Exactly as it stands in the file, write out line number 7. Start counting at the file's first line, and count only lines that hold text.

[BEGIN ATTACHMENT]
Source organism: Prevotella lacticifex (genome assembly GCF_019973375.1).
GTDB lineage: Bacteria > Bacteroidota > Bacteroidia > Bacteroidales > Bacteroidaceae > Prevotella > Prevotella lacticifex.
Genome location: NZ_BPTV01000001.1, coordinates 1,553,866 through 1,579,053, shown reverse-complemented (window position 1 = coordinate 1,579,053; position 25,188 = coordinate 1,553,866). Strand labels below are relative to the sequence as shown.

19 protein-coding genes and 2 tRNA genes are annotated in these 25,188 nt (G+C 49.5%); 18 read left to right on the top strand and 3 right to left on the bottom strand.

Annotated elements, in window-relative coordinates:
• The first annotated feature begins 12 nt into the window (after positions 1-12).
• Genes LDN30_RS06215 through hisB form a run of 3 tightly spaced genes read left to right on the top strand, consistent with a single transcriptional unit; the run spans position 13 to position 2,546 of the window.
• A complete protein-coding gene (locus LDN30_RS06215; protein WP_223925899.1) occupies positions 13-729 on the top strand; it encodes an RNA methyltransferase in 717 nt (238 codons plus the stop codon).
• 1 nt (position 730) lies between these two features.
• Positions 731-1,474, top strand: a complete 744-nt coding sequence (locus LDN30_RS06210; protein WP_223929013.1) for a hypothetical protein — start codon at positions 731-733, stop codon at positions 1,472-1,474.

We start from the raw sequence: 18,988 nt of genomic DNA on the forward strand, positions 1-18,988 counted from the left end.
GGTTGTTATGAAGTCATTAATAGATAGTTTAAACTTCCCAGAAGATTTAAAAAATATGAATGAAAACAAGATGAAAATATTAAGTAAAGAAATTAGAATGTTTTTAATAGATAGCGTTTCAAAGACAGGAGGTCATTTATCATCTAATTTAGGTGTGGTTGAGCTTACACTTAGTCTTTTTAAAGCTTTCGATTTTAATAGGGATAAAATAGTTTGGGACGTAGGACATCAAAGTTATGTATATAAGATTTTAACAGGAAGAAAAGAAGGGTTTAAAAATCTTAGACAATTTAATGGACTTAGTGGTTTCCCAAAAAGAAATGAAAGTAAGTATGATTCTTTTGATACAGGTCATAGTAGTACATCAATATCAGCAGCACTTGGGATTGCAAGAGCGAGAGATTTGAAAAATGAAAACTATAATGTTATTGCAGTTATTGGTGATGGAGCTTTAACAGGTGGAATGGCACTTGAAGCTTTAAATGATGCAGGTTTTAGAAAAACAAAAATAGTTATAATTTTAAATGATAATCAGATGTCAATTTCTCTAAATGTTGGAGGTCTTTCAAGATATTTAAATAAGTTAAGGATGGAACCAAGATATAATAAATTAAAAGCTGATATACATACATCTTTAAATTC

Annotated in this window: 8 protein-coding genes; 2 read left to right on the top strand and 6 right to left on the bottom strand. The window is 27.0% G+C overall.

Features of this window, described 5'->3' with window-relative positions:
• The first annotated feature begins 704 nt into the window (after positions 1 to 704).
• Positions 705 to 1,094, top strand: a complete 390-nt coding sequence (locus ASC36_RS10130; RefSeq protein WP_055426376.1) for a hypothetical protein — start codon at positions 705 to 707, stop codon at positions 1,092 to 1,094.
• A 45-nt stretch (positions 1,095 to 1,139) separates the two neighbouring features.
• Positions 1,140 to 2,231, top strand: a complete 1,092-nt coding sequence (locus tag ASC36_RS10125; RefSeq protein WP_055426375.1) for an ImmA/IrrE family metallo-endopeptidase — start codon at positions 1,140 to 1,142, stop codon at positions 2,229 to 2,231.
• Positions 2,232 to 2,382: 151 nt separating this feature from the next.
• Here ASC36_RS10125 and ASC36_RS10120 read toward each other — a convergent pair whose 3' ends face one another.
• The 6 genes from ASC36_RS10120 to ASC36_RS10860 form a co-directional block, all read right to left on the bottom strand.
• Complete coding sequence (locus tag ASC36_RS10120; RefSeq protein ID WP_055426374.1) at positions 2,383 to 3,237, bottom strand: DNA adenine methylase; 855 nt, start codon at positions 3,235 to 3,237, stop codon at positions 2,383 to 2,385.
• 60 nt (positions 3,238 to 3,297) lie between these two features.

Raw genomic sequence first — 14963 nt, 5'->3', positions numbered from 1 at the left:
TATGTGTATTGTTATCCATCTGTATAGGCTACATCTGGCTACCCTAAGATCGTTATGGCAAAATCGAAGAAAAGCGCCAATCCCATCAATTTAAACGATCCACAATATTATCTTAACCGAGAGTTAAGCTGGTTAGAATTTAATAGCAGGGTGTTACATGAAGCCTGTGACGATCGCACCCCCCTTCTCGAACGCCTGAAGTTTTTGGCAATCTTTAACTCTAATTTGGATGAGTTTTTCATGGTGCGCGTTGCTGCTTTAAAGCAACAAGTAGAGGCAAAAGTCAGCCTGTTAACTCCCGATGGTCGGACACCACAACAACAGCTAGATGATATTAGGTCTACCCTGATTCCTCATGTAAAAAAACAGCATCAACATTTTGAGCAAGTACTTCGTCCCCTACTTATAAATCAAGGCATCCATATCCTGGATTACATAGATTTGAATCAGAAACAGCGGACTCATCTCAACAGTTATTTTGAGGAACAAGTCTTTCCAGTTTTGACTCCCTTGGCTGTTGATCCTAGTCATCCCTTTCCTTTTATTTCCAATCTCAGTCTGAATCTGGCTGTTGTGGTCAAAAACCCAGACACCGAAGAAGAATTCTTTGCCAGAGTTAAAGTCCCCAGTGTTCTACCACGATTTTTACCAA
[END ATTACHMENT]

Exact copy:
• Genes LDN30_RS06215 through hisB form a run of 3 tightly spaced genes read left to right on the top strand, consistent with a single transcriptional unit; the run spans position 13 to position 2,546 of the window.